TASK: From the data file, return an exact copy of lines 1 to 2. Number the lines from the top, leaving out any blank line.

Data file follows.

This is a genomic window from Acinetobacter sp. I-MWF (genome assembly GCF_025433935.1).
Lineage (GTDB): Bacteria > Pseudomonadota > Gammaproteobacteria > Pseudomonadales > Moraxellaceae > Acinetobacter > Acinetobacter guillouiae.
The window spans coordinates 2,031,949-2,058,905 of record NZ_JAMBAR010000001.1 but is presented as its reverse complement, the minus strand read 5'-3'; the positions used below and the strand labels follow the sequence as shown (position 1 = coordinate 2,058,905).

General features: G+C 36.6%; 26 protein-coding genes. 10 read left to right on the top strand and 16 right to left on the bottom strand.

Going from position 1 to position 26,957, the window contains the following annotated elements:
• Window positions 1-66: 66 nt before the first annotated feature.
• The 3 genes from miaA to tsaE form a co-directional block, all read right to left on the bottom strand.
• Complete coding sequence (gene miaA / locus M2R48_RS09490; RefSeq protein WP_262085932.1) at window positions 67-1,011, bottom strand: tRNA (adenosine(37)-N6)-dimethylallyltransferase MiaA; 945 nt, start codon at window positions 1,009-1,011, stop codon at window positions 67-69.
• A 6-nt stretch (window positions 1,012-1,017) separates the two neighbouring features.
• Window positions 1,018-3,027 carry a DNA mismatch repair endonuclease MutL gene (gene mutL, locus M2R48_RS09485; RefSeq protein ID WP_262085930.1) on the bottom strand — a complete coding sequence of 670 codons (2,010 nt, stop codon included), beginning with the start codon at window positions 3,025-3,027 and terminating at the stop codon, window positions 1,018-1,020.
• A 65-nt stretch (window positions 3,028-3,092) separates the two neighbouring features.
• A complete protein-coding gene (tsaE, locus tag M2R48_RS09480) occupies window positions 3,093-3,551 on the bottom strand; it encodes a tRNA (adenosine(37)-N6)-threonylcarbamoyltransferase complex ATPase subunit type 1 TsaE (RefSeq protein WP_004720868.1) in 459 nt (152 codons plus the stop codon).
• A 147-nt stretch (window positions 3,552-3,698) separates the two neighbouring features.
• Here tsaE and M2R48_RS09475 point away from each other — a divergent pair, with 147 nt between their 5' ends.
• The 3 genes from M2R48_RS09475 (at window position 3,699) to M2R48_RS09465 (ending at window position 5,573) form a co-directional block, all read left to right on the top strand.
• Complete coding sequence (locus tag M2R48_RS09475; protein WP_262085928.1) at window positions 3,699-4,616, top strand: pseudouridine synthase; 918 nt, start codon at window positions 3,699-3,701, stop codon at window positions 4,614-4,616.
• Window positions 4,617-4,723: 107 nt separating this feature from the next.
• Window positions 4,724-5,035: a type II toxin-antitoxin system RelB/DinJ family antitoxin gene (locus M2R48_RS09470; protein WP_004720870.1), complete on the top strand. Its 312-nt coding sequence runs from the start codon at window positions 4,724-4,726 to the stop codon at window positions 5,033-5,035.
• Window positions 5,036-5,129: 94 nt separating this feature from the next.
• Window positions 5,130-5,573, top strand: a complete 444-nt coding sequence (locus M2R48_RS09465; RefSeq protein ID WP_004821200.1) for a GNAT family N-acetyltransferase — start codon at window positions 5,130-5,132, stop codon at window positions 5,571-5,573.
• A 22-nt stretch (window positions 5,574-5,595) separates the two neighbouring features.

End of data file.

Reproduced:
This is a genomic window from Acinetobacter sp. I-MWF (genome assembly GCF_025433935.1).
Lineage (GTDB): Bacteria > Pseudomonadota > Gammaproteobacteria > Pseudomonadales > Moraxellaceae > Acinetobacter > Acinetobacter guillouiae.